Cluster 5 corresponds to the island of Marie-Galante, with many sugar cane plantations and a sugar factory. This area showed the highest incidence for most of the cancer sites, particularly for alcohol-related cancers [15]. Unfortunately, data on alcohol consumption in Guadeloupe are only available for the whole population, and are not collected at any geographical level. Cluster 6 corresponds to the islands of Les Saintes, where the population is from European descent in its vast majority. This may explain the higher incidence of breast cancer [22] and melanoma [23]. In addition, sun exposure in fishermen, an important activity in these islands, may also contribute to the high incidence of melanoma.

An important limitation of our study is the relatively small number of cases for most cancer sites, which notably precluded separate analyses in men and women. Small numbers also prevented the analysis of rare cancer sites, although some of them were of special interest, such as subtypes of hematological malignancies. These shortcomings will be overcome when a longer follow-up period will become available. In addition, although we used the smallest available census unit, some of the IRIS in Guadeloupe are relatively large, and then probably heterogeneous. Despite these limitations, our study provided for the first time an extensive description of geographical disparities in cancer incidence, in a region where socioeconomic and environmental issues are major concerns. Although the identification of explanatory factors was out of the scope of the present study, we nevertheless highlighted areas of special interest and put forward some hypotheses that warrant to be further investigated in more in-depth analyses. Etiological studies are planned for some cancer sites. Furthermore, a mapping of the use of pesticides, which take into account the diversity of pollutants and their historical use is in progress, and will allow ecological studies. Taking together, these findings will inform health policies in the territory.

Availability of data and materials

The datasets analyzed for the current study are available from the corresponding author on reasonable request



Ascendant Hierarchical Clustering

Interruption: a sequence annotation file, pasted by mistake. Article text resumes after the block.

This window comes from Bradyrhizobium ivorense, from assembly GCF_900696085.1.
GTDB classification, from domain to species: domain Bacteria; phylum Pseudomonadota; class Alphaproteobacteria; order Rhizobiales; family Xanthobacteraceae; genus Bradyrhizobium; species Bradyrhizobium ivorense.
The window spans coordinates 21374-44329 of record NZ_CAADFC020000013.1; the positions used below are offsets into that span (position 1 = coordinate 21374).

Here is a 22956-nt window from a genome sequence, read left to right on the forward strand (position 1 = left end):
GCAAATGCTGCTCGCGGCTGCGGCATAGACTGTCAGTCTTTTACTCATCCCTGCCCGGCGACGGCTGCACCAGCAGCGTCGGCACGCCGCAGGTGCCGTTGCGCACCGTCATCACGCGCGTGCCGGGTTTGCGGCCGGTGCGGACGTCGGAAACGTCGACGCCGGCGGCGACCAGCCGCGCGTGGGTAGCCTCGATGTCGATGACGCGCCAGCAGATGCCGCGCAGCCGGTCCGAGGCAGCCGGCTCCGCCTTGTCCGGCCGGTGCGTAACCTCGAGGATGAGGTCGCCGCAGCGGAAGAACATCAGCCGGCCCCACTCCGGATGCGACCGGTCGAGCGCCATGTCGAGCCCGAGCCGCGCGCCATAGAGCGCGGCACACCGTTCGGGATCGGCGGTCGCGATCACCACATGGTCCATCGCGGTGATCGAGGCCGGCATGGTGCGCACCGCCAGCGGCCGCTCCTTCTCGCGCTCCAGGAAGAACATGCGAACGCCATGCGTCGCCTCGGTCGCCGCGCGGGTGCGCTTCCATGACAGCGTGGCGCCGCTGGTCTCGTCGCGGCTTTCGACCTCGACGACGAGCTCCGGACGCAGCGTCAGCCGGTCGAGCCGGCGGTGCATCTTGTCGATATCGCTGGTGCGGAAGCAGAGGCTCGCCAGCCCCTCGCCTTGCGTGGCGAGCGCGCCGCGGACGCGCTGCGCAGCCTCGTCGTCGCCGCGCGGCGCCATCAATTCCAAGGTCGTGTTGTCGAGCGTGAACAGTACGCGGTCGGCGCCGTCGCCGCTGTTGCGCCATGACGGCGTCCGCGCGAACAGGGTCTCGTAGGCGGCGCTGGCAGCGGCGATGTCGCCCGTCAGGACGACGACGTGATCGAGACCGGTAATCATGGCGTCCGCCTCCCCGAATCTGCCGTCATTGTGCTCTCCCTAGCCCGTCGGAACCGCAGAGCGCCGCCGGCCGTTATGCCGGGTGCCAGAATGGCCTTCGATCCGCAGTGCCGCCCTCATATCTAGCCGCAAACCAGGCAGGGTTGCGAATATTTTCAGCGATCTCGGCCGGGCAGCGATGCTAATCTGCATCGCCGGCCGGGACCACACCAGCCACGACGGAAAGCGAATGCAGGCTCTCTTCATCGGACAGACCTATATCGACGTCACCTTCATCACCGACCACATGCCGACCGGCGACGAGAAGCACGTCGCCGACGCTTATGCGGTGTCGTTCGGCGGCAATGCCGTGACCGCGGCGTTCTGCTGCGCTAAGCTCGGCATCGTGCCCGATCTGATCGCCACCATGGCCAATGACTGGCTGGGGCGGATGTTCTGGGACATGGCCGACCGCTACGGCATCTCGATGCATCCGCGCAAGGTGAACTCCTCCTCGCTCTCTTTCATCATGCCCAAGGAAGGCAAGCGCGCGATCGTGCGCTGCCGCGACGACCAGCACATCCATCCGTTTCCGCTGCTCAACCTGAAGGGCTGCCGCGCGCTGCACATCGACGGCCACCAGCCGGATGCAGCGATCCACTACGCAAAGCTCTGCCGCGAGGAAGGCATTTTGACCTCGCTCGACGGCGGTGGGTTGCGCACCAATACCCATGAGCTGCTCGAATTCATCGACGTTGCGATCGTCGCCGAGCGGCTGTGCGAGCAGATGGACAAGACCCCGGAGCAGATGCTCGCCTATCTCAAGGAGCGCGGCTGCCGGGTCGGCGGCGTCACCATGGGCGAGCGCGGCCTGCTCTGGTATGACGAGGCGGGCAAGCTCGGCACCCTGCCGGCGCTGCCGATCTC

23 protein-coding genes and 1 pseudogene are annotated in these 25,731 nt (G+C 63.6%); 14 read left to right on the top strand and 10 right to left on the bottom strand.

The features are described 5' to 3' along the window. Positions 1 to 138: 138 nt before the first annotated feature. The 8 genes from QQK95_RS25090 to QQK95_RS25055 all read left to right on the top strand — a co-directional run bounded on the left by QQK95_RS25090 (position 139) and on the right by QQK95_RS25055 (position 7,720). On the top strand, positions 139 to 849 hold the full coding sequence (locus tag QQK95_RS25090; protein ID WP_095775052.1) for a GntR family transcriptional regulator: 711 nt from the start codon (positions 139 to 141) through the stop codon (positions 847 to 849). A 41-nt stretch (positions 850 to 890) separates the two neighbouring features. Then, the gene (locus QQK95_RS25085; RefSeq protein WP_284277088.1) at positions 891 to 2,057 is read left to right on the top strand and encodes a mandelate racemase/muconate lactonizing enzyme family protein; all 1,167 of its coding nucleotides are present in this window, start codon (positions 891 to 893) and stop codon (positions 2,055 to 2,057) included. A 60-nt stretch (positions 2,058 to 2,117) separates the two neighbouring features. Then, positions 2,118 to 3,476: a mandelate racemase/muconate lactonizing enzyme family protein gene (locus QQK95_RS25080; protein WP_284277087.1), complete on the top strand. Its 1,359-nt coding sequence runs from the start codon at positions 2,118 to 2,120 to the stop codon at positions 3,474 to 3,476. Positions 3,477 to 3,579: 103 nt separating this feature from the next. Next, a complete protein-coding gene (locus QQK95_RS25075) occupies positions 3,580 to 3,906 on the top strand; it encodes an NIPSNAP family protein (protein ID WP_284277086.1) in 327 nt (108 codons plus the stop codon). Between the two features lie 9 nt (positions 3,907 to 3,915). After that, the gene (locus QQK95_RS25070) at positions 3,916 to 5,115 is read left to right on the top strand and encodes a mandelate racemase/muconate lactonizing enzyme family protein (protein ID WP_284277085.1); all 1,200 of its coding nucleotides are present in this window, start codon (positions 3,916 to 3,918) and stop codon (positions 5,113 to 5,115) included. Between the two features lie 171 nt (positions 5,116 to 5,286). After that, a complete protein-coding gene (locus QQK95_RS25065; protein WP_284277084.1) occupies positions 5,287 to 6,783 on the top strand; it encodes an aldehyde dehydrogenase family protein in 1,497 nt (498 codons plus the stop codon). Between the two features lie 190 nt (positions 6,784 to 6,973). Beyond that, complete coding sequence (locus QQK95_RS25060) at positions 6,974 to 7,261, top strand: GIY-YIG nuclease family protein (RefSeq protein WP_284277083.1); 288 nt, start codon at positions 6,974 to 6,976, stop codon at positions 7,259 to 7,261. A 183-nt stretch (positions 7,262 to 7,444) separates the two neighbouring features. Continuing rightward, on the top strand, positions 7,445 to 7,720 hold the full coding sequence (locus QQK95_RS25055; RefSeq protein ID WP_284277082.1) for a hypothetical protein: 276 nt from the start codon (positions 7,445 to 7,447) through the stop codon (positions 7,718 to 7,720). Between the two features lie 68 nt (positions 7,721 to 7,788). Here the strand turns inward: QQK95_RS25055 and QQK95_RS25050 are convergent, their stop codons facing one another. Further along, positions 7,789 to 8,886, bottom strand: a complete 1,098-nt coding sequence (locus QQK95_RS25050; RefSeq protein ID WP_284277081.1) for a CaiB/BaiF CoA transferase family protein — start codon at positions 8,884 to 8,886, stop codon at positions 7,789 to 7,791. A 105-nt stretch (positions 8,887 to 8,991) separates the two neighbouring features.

Besag York and Mollié


International Classification of Diseases for Oncology 3


Ilots regroupés pour l’information statistique


Standardized Incidence Ratio


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This study is part of the project GESSICa – “Risk factors associated with cancer in Guadeloupe: Environment, Socioeconomic context”, co-financed by the European Union in the framework of the Operational Program FEDER-FSE Guadeloupe Regional Council 2014–2020 / European Fund for Regional development (GP0024692).

The cancer registry of Guadeloupe is co-supported by grants from the ‘French National Institute of Cancer (INCa) and Santé Publique France,

The content is solely the responsibility of the authors. The funders are not responsible for any use that may be made of the information contained herein.

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BB analyzed the data and drafted the manuscript. DL and JD managed the study and revised the manuscript. All authors contribute to the conception of the study and to data interpretation, and approved the final manuscript.

Corresponding author

Correspondence to Bernard Bhakkan-Mambir.

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Ethics approval and consent to participate

The cancer registry of Guadeloupe is authorized by the French Data Protection Authority, Commission National Informatique et Liberté (CNIL), authorization N° 909113 of June 29, 2009. Given their public health mandate, French cancer registries are authorized by the French Data Protection Authority “Commission National Informatique et Liberté” (CNIL), to collect data on cancer cases with a waiver for written informed consent (CNIL deliberation n°03–053 of November 27, 2003). Patients’ information is given by notices displayed in health care facilities, their attending physician or specialist. General information is also available on the National Cancer Institute website:

This study obtained ethics approval from the local research ethic committee of the university hospital of Guadeloupe “Comité éthique CHUPPA” under the registration number A77_14_02_2022_ANSPACAGU. The privacy impact assessment was vetted by the data protection officer of the University hospital of Guadeloup ( in accordance to the General Data Protection Regulation (GDPR). The study was performed in accordance with the Declaration of Helsinki.

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Bhakkan-Mambir, B., Deloumeaux, J. & Luce, D. Geographical variations of cancer incidence in Guadeloupe, French West Indies. BMC Cancer 22, 783 (2022).